AOL Hails "Breakthrough" Against Spam
The Internet service provider also reported that members hit the "report spam" button 2.2 million times in November 2004, compared to 11 million times in November 2003.
AOL attributed the declines to more potent spam-filtering technology and enforcement actions taken on the federal level under the CAN-SPAM Act, and state laws such as those AOL supported in Virginia, Ohio and Maryland.
"Eliminating spam is a little like seeking to eliminate taxes and colds," said AOL spokesman Nicholas Graham. "You can get less of them, but it is going to exist. We think we are taming the beast."
In an encouraging sign that the spam surge is abating, AOL blocked fewer e-mail messages, even as spam reports declined. The average daily amount of e-mails blocked by AOL's anti-spam filters fell from about 2.4 billion in 2003 to 1.2 billion in 2004. Likewise, the amount of e-mail sent to AOL users fell from 2.1 billion in November 2003 to 1.6 billion in November 2004.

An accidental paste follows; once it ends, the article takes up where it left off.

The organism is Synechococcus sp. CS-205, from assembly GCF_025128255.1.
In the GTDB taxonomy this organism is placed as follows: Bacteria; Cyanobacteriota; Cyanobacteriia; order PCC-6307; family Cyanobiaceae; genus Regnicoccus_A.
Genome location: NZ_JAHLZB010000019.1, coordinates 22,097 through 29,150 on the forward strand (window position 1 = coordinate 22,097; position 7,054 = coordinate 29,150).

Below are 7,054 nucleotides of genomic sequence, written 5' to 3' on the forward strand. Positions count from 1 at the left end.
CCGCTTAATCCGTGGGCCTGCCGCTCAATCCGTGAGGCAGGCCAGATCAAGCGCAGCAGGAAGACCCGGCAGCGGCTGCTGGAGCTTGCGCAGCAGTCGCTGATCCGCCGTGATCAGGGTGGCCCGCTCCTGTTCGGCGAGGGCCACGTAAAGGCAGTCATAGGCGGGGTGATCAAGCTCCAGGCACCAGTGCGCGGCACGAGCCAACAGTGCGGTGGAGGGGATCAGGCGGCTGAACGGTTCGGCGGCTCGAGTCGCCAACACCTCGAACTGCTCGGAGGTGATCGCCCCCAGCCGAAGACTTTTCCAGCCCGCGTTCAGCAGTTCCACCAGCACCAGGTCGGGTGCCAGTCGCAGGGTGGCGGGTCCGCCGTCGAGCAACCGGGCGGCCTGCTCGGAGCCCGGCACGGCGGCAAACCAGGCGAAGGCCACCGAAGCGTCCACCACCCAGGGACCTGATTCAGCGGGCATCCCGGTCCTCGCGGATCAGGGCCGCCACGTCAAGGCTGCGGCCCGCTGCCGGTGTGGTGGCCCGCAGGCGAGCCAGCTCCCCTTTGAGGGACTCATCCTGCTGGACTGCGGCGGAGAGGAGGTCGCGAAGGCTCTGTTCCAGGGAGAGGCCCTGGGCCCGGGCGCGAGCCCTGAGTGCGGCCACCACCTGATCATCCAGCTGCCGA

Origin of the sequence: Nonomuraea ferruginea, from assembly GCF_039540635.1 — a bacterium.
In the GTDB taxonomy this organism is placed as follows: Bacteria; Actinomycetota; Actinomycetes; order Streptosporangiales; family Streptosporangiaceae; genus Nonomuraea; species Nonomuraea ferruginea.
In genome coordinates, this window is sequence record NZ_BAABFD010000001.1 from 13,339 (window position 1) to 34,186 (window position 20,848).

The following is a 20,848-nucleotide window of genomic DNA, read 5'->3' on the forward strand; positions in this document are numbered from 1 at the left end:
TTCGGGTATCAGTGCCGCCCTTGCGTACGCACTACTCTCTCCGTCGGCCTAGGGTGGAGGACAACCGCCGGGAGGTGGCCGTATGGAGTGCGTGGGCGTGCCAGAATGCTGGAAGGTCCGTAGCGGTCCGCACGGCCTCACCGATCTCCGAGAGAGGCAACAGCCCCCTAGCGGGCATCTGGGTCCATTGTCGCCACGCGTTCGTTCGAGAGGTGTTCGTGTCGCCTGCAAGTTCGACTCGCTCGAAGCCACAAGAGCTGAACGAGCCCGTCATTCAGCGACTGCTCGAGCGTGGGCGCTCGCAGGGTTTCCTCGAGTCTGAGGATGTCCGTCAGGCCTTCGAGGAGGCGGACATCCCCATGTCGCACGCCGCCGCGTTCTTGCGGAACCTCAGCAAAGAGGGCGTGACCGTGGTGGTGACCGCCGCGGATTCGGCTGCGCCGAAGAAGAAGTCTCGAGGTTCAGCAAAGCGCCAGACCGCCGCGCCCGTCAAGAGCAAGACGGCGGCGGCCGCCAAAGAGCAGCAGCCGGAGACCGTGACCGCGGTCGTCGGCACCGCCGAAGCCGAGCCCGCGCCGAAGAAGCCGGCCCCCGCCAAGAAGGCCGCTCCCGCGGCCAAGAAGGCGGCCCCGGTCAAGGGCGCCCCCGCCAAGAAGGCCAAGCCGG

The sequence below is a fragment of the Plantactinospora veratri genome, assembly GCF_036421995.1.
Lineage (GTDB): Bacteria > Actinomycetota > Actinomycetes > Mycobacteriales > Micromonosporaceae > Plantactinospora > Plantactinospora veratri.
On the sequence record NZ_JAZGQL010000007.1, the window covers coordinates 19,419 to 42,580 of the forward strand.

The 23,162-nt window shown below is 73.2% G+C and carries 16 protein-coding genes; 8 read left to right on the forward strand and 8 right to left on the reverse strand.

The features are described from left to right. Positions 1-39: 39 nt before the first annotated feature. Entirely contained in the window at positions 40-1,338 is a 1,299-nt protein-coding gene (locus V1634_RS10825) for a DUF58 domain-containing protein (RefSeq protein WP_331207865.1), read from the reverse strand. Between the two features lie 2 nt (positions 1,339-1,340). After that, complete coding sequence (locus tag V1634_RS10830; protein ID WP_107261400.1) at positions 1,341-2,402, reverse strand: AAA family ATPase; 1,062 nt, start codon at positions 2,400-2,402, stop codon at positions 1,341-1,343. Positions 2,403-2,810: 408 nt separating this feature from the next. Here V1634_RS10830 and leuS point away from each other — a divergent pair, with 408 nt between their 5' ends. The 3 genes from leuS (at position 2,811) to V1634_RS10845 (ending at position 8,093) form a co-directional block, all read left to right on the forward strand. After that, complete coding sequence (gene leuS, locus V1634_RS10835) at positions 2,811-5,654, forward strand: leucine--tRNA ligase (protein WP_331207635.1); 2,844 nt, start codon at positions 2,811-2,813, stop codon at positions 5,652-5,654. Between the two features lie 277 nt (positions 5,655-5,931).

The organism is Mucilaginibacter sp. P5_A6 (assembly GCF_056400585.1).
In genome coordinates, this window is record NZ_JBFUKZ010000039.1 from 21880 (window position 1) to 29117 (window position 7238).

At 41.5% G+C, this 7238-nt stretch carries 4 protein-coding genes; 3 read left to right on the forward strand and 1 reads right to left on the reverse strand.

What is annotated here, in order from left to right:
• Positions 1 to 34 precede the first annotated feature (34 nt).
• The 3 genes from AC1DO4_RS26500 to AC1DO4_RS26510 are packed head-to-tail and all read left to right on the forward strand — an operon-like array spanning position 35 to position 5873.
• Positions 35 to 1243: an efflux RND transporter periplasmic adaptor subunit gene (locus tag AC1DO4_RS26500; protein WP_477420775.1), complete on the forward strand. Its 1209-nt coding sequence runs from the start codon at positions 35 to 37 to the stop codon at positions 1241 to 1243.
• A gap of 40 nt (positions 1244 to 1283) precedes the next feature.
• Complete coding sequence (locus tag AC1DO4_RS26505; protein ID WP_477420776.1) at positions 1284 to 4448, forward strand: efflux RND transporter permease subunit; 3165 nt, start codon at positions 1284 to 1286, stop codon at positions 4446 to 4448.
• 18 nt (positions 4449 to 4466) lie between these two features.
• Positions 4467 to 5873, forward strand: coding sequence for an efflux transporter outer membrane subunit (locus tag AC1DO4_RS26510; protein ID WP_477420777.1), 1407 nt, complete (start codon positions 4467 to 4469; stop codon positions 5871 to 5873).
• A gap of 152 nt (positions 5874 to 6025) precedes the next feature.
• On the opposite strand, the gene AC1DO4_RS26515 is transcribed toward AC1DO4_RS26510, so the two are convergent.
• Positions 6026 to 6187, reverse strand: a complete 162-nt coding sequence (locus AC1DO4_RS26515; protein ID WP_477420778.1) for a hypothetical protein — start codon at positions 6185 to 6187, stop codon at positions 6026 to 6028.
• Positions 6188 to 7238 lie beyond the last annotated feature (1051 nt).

"We anticipate this is sustainable for 2005," Graham said.
Graham said the e-mail authentication technologies, including SPF and Sender ID, would play a larger role in reducing spam in 2005. AOL has tested SPF for incoming e-mail during the past year. Graham said it would begin checking all inbound e-mail for SPF records in early 2005.
It is unclear whether AOL's strides in combating spam are an industry trend or individual success. Postini, which filters 2.4 billion e-mail messages per week for customers, recently reported that it saw spam rise in the past year. It filtered 78 percent of e-mail in 2003 compared to 88 percent in 2004. The Redwood City, CA, firm forecasts its service will block 92 percent of incoming e-mail in 2005.
Brian Morrissey covers e-mail marketing for DM News.com. To keep up with the latest e-mail marketing news subscribe to our free e-mail weekly newsletter E-Mail Marketing Daily by visiting www.dmnews.com/newsletters